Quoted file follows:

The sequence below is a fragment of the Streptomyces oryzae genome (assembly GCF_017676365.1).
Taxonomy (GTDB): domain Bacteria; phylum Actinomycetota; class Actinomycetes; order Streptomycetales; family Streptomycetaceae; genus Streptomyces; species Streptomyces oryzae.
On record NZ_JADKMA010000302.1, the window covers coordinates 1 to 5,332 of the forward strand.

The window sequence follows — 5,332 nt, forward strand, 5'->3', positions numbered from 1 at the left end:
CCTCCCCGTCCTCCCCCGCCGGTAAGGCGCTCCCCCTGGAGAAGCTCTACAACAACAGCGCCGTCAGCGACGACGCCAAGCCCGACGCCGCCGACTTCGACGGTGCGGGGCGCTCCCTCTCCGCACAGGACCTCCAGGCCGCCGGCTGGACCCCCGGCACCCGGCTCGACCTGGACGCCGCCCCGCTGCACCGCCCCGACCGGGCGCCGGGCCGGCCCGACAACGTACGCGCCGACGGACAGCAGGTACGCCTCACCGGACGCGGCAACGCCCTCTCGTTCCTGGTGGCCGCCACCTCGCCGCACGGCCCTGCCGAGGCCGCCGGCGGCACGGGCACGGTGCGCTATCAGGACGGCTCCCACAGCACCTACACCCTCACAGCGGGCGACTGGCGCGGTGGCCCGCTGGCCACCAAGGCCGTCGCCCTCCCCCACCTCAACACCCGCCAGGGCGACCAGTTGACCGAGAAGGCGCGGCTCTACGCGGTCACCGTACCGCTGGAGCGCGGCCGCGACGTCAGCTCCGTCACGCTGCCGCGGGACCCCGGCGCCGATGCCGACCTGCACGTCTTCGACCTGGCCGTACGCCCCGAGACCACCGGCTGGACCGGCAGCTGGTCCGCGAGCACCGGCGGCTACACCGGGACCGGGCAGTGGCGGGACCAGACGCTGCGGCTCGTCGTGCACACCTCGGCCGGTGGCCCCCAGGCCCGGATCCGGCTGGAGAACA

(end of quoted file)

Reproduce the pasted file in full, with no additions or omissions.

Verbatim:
The sequence below is a fragment of the Streptomyces oryzae genome (assembly GCF_017676365.1).
Taxonomy (GTDB): domain Bacteria; phylum Actinomycetota; class Actinomycetes; order Streptomycetales; family Streptomycetaceae; genus Streptomyces; species Streptomyces oryzae.
On record NZ_JADKMA010000302.1, the window covers coordinates 1 to 5,332 of the forward strand.

The window sequence follows — 5,332 nt, forward strand, 5'->3', positions numbered from 1 at the left end:
CCTCCCCGTCCTCCCCCGCCGGTAAGGCGCTCCCCCTGGAGAAGCTCTACAACAACAGCGCCGTCAGCGACGACGCCAAGCCCGACGCCGCCGACTTCGACGGTGCGGGGCGCTCCCTCTCCGCACAGGACCTCCAGGCCGCCGGCTGGACCCCCGGCACCCGGCTCGACCTGGACGCCGCCCCGCTGCACCGCCCCGACCGGGCGCCGGGCCGGCCCGACAACGTACGCGCCGACGGACAGCAGGTACGCCTCACCGGACGCGGCAACGCCCTCTCGTTCCTGGTGGCCGCCACCTCGCCGCACGGCCCTGCCGAGGCCGCCGGCGGCACGGGCACGGTGCGCTATCAGGACGGCTCCCACAGCACCTACACCCTCACAGCGGGCGACTGGCGCGGTGGCCCGCTGGCCACCAAGGCCGTCGCCCTCCCCCACCTCAACACCCGCCAGGGCGACCAGTTGACCGAGAAGGCGCGGCTCTACGCGGTCACCGTACCGCTGGAGCGCGGCCGCGACGTCAGCTCCGTCACGCTGCCGCGGGACCCCGGCGCCGATGCCGACCTGCACGTCTTCGACCTGGCCGTACGCCCCGAGACCACCGGCTGGACCGGCAGCTGGTCCGCGAGCACCGGCGGCTACACCGGGACCGGGCAGTGGCGGGACCAGACGCTGCGGCTCGTCGTGCACACCTCGGCCGGTGGCCCCCAGGCCCGGATCCGGCTGGAGAACA